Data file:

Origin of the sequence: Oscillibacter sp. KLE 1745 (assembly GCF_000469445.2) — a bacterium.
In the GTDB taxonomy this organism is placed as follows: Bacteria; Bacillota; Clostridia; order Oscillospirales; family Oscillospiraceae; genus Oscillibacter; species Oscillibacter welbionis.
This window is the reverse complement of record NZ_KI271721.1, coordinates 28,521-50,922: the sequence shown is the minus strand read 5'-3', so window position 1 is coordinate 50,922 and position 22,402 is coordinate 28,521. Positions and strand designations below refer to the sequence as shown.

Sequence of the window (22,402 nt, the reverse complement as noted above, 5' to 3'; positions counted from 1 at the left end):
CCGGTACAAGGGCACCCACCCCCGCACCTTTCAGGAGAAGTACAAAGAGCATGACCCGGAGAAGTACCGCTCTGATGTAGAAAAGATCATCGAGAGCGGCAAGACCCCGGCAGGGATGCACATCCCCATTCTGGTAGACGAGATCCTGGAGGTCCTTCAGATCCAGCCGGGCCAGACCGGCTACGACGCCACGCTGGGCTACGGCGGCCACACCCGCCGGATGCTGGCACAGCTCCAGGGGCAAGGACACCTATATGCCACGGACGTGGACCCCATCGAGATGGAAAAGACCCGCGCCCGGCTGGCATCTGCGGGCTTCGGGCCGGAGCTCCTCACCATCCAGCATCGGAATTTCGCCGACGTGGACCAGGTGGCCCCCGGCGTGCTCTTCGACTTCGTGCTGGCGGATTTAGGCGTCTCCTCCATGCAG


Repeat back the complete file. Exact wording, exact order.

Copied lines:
Origin of the sequence: Oscillibacter sp. KLE 1745 (assembly GCF_000469445.2) — a bacterium.
In the GTDB taxonomy this organism is placed as follows: Bacteria; Bacillota; Clostridia; order Oscillospirales; family Oscillospiraceae; genus Oscillibacter; species Oscillibacter welbionis.
This window is the reverse complement of record NZ_KI271721.1, coordinates 28,521-50,922: the sequence shown is the minus strand read 5'-3', so window position 1 is coordinate 50,922 and position 22,402 is coordinate 28,521. Positions and strand designations below refer to the sequence as shown.

Sequence of the window (22,402 nt, the reverse complement as noted above, 5' to 3'; positions counted from 1 at the left end):
CCGGTACAAGGGCACCCACCCCCGCACCTTTCAGGAGAAGTACAAAGAGCATGACCCGGAGAAGTACCGCTCTGATGTAGAAAAGATCATCGAGAGCGGCAAGACCCCGGCAGGGATGCACATCCCCATTCTGGTAGACGAGATCCTGGAGGTCCTTCAGATCCAGCCGGGCCAGACCGGCTACGACGCCACGCTGGGCTACGGCGGCCACACCCGCCGGATGCTGGCACAGCTCCAGGGGCAAGGACACCTATATGCCACGGACGTGGACCCCATCGAGATGGAAAAGACCCGCGCCCGGCTGGCATCTGCGGGCTTCGGGCCGGAGCTCCTCACCATCCAGCATCGGAATTTCGCCGACGTGGACCAGGTGGCCCCCGGCGTGCTCTTCGACTTCGTGCTGGCGGATTTAGGCGTCTCCTCCATGCAG